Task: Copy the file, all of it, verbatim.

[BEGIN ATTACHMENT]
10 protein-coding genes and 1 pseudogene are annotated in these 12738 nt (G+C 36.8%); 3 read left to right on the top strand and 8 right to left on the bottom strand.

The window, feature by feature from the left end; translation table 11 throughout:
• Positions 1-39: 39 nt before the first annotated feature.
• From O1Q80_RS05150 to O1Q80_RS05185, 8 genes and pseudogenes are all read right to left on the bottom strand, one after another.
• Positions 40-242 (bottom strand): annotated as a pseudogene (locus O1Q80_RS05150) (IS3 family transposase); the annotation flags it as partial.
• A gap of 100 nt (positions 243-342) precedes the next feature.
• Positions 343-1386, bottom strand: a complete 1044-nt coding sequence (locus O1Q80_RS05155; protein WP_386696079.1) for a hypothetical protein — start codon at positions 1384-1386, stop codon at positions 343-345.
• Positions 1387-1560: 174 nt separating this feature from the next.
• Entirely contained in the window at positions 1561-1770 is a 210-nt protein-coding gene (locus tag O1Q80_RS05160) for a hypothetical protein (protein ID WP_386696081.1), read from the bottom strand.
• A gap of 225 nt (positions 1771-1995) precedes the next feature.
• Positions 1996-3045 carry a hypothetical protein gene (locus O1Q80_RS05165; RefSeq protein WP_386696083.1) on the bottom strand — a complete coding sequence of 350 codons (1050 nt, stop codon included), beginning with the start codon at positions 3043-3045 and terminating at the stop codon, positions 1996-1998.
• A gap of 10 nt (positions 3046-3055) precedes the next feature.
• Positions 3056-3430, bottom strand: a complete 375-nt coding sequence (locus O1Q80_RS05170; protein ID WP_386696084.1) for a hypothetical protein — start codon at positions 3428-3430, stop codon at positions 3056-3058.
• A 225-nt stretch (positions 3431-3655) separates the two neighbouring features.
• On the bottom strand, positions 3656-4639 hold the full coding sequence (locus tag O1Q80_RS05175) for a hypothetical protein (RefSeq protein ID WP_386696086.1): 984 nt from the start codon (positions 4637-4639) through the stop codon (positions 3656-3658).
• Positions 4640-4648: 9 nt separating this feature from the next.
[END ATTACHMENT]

10 protein-coding genes and 1 pseudogene are annotated in these 12738 nt (G+C 36.8%); 3 read left to right on the top strand and 8 right to left on the bottom strand.

The window, feature by feature from the left end; translation table 11 throughout:
• Positions 1-39: 39 nt before the first annotated feature.
• From O1Q80_RS05150 to O1Q80_RS05185, 8 genes and pseudogenes are all read right to left on the bottom strand, one after another.
• Positions 40-242 (bottom strand): annotated as a pseudogene (locus O1Q80_RS05150) (IS3 family transposase); the annotation flags it as partial.
• A gap of 100 nt (positions 243-342) precedes the next feature.
• Positions 343-1386, bottom strand: a complete 1044-nt coding sequence (locus O1Q80_RS05155; protein WP_386696079.1) for a hypothetical protein — start codon at positions 1384-1386, stop codon at positions 343-345.
• Positions 1387-1560: 174 nt separating this feature from the next.
• Entirely contained in the window at positions 1561-1770 is a 210-nt protein-coding gene (locus tag O1Q80_RS05160) for a hypothetical protein (protein ID WP_386696081.1), read from the bottom strand.
• A gap of 225 nt (positions 1771-1995) precedes the next feature.
• Positions 1996-3045 carry a hypothetical protein gene (locus O1Q80_RS05165; RefSeq protein WP_386696083.1) on the bottom strand — a complete coding sequence of 350 codons (1050 nt, stop codon included), beginning with the start codon at positions 3043-3045 and terminating at the stop codon, positions 1996-1998.
• A gap of 10 nt (positions 3046-3055) precedes the next feature.
• Positions 3056-3430, bottom strand: a complete 375-nt coding sequence (locus O1Q80_RS05170; protein ID WP_386696084.1) for a hypothetical protein — start codon at positions 3428-3430, stop codon at positions 3056-3058.
• A 225-nt stretch (positions 3431-3655) separates the two neighbouring features.
• On the bottom strand, positions 3656-4639 hold the full coding sequence (locus tag O1Q80_RS05175) for a hypothetical protein (RefSeq protein ID WP_386696086.1): 984 nt from the start codon (positions 4637-4639) through the stop codon (positions 3656-3658).
• Positions 4640-4648: 9 nt separating this feature from the next.